Design Engineering

Assembled with Ease

Solaxis' 3D printed automotive assembly jigs cut weight, improve accuracy and speed assembly.

July 5, 2017   by Stratasys

Jigs used to assemble automotive parts traditionally share two downsides: They can be difficult to maintain and, because they’re made of metal, they’re heavy – up to 150 pounds. For a single worker, that’s too heavy to move easily amid a bustling factory floor.

Solaxis other example Inspection jig for door seals 2But as the engineers at Solaxis Ingenious Manufacturing have demonstrated, jigs don’t need to possess any of those negatives. The Bromont, Quebec-based company specializes in 3D printing, 3D scanning, design, prototyping and tooling for clients.

With the help of Fortus 3D printers from Stratasys, the company designs and manufactures jigs for automotive suppliers, among its other work for clients in the aerospace, ground transportation, defense, robotics and manufacturing industries.

Iterations on Demand

One such automotive supplier uses a Solaxis designed jig to assemble high-volume plastic door seals. After developing several iterations of the jig, Solaxis was not only able to produce a 3D printed jig that is more than 100 pounds lighter than a typical jig for this application, but it also slashed the design and manufacturing time by two thirds compared with traditional methods.

Solaxis design engineers continued to refine the door seal assembly jig, producing at least a dozen different design iterations over the last couple of years. The rapid speed at which the designs could be built using Solidworks and Fortus 3D printers was relatively new for their automotive customer. This particular company was used to its own in-house injection molding, and its machine shop with mold and die tooling capability.

“From design to design, we could easily make changes,” says Solaxis President François Guilbault. “It’s not like we had to come back (to the customer) and say, ‘We have to redo your tooling’.”

This agility increases the flexibility of design, enabling Solaxis engineers to integrate minor adjustments, such as the placement of buttons and handles, the addition of chutes and other ergonomic improvements. This also enabled Solaxis to lessen the number of parts in the design, integrating off-the-shelf internal hardware that can be quickly replaced by the customer if a switch or wire breaks.

Depending on the part complexity, engineers can make CAD iterations in just eight to 20 hours, Guilbault says. Solaxis and the customer’s engineers shared files to quickly confirm the design and produce a new jig within days. Unlike a jig produced primarily by an operator using a CNC machine, Fortus 3D printers can run without supervision, with production scheduled at any time of the day or night, and on weekends.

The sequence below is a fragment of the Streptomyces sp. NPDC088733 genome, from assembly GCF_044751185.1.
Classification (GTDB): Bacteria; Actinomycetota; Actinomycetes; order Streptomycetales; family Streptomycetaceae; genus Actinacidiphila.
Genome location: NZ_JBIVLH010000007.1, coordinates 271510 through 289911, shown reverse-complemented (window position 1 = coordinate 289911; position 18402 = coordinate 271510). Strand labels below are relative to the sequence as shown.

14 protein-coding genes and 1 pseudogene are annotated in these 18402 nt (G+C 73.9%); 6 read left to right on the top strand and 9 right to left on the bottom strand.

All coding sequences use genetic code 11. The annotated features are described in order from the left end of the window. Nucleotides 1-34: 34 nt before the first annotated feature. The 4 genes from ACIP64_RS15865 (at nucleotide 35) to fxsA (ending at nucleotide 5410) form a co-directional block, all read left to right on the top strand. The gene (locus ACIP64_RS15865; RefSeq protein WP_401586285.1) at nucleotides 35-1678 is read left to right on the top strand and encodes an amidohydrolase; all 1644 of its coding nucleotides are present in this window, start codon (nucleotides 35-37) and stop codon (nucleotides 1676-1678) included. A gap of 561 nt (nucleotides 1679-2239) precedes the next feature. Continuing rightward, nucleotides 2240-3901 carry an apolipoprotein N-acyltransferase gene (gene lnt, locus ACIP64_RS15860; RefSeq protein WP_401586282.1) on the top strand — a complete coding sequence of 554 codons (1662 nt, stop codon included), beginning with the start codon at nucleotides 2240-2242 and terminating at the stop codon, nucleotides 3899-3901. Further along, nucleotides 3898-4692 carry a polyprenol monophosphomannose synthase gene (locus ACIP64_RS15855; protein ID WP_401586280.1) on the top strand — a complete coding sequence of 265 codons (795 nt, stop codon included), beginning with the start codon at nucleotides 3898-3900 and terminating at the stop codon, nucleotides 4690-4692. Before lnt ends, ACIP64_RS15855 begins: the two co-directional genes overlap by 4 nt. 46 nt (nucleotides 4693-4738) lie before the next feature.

“We shrank the overall design/manufacturing cycle time, which is traditionally 16 to 20 weeks, to three to five weeks,” Guilbault says.

The Solaxis jig measures 34 inches by 22 inches and weighs just 28 pounds, light enough for anyone to pick up and move. Now, every operator is expecting one of these jigs at their workstation.

In addition, by using the Solaxis jig, workers save an average of four seconds per cycle. With 250,000 cycles a year performed by a typical employee assembling the seals, the supplier has saved hundreds of hours in labor time.

“Just that cycle time gain alone justifies the price of the jig,” Guilbault says. “So their ROI is achieved within 12 months.”

Before working with Solaxis, the customer had recurring compliance issues. Deliveries to the OEMs were returned, resulting in substantial time and cost to re-inspect and fix the shipments.

Solaxis Assembly jigStratasys 3D printing technology enabled Solaxis to continuously improve the jig, saving the customer production time and money. In turn, the automotive supplier has significantly increased the reliability of the door seals it provides to its OEM customer. With zero compliancy issues the last two years, that means higher profits for the company.

Lightweight Parts

In addition to enabling the development of specialized tooling, production components, and surrogate parts more quickly, Solidworks and Stratasys solutions allow Solaxis to offer innovative approaches that improve both performance and safety.

For example, during the development of a 36 x 24-inch jig with grippers for an automotive production application, Solaxis reduced the weight of the jig by one-fifth, from 150 to 28 pounds. Lightweighting the jig not only improved safety, it also cut four seconds per cycle from the process, a productivity improvement of 15 percent.

“Because we are able to provide customers with substantial productivity gains in a fraction of the time of conventional approaches, we’re realizing dramatic growth,” Guilbault says. “Initially, we did mainly prototypes. Now, our tooling and 3D printed production parts businesses have both grown significantly; each makes up roughly 20 percent of our revenue. We anticipate these services will soon become the core of our business.”


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